Philip Anker Speaks on the Purdue Pharma decision
There are three lenses through which I view the Second Circuit’s recent decision in Purdue.
The first is one of policy – if I could amend the Bankruptcy Code, would it permit non-consensual, third-party releases? I can see arguments on both sides but, on balance, I think the argument for permitting bankruptcy courts to approve plans granting such releases in narrow, compelling circumstances is stronger. A cause of action is a form of property, and there is certainly something jarring about the notion that a bankruptcy plan can take that property right away from a creditor without its consent when that creditor’s cause of action is a direct claim against someone who is not the debtor in bankruptcy. That said, in mass tort claims, claims against non-debtors, such as insurers and insiders, are often hard, if not impossible, to separate from the claims against the debtor. I have been involved in cases where, as far as I could tell, the debtor could not obtain the necessary funding and creditor support for a plan without substantial contributions from third parties and those third parties were not going to make such contributions unless they obtained peace – a complete release. Finally, it is worth noting that Section 524(g) already allows third-party releases in asbestos cases; I don’t see any reason why the rule should be any different simply because the tort liability arises out of the sale of products containing, say, opioids rather than asbestos.
The second lens is one of law – was the panel of the Second Circuit that decided Purdue correct to hold that, under the law as it already existed in that Circuit, non-consensual, third-party releases were permissible, albeit only in narrow circumstances? To me, this is the easiest question; the panel got it right. I was quite surprised that the District Court had read the Second Circuit’s prior caselaw as not dispositive – as not already holding that third-party releases do not violate the Bankruptcy Code. All three judges on the Purdue panel, including Judge Wesley who wrote a concurrence in which he expressed serious reservations about third-party releases, but concluded that he was bound by the existing Second Circuit precedent, agreed.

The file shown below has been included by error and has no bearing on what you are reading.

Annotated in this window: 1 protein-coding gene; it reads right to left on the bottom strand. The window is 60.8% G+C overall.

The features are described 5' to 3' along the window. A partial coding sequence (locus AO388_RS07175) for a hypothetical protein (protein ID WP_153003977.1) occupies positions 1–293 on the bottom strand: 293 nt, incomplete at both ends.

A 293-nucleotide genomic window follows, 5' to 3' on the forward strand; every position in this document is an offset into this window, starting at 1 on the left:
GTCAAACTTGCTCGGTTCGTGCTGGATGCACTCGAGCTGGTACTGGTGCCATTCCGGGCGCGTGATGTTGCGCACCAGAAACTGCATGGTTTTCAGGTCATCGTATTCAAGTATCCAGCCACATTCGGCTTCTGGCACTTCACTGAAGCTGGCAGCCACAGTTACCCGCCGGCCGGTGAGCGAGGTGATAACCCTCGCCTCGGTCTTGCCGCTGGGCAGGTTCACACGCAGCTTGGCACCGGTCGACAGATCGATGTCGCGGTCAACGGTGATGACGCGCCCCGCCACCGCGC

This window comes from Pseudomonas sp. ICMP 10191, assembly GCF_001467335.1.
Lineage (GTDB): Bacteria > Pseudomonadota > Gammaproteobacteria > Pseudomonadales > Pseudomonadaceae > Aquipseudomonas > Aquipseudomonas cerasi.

The third issue is also one of law, but one for a court like the U.S. Supreme Court not bound by the Second Circuit’s or any other Circuit’s precedent to decide: As a matter of first principles, does the Bankruptcy Code, as currently drafted, permit non-consensual, third-party releases other than in asbestos cases? While I again see arguments on both sides of the issue, I find persuasive the affirmative answer and the rationale for that answer provided in the majority opinion in Purdue. As with any issue of statutory construction, the analysis begins with the words of the Bankruptcy Code. Section 1123(b)(6) specifies that a plan of reorganization may contain “any” provision so long as it is (1) “appropriate” and (2) “not inconsistent with” any other applicable provision of the Code.
As for “appropriate,” the Purdue panel built on the decisions from other Circuits that permit third-party releases in saying that such releases may exist only if there is an identity of interests between the debtor and the released third parties, the claims against the debtor and the third party are intertwined, the releases are truly necessary for the debtor’s reorganization, the third-parties have made a substantial contribution to the debtor’s plan, the plan provides “fair payment” of creditor claims, and the tort claimants have “overwhelmingly” voted to accept the plan with the third-party releases. If all of that is true, there seems to me to be strong argument that the releases are “appropriate.”
That leaves the question whether third-party releases, other than in asbestos cases, are “not inconsistent” with the applicable provisions of the Code. To be sure, Section 524(e) provides that the discharge of a debt owed by the debtor does not affect the liability of any third party for “such debt.” But that provision seems to be addressing the effect of the discharge that a Chapter 11 debtor automatically obtains when its plan is confirmed, not the effect of a separate release included in the plan. Moreover, Section 524(e) also appears to be addressing the liability of a third party on the same “debt” as the debtor has – like a third-party guaranty of a promissory note issued by the debtor; here, we are talking about situations in which the third-party’s liability, while intertwined with the debtor’s, may be distinct from the debtor’s liability. As for Section 524(g), it does cover only asbestos cases, but Congress made it clear when it enacted that provision that it was not implying thereby that the Bankruptcy Code otherwise prohibited third-party releases and channeling injunctions.
One last note: The Second Circuit’s decision in Purdue may well not be the final word on this issue. While most other Circuits come out the same way, some have held that non-consensual, third-party releases are impermissible (other than in asbestos cases governed by Section 524(g)). Circuit splits, such as this one, increase the chances that, if a strong cert. petition is filed, the Supreme Court will agree to hear an issue. That could happen on this issue in Purdue or another case. Stay tuned.
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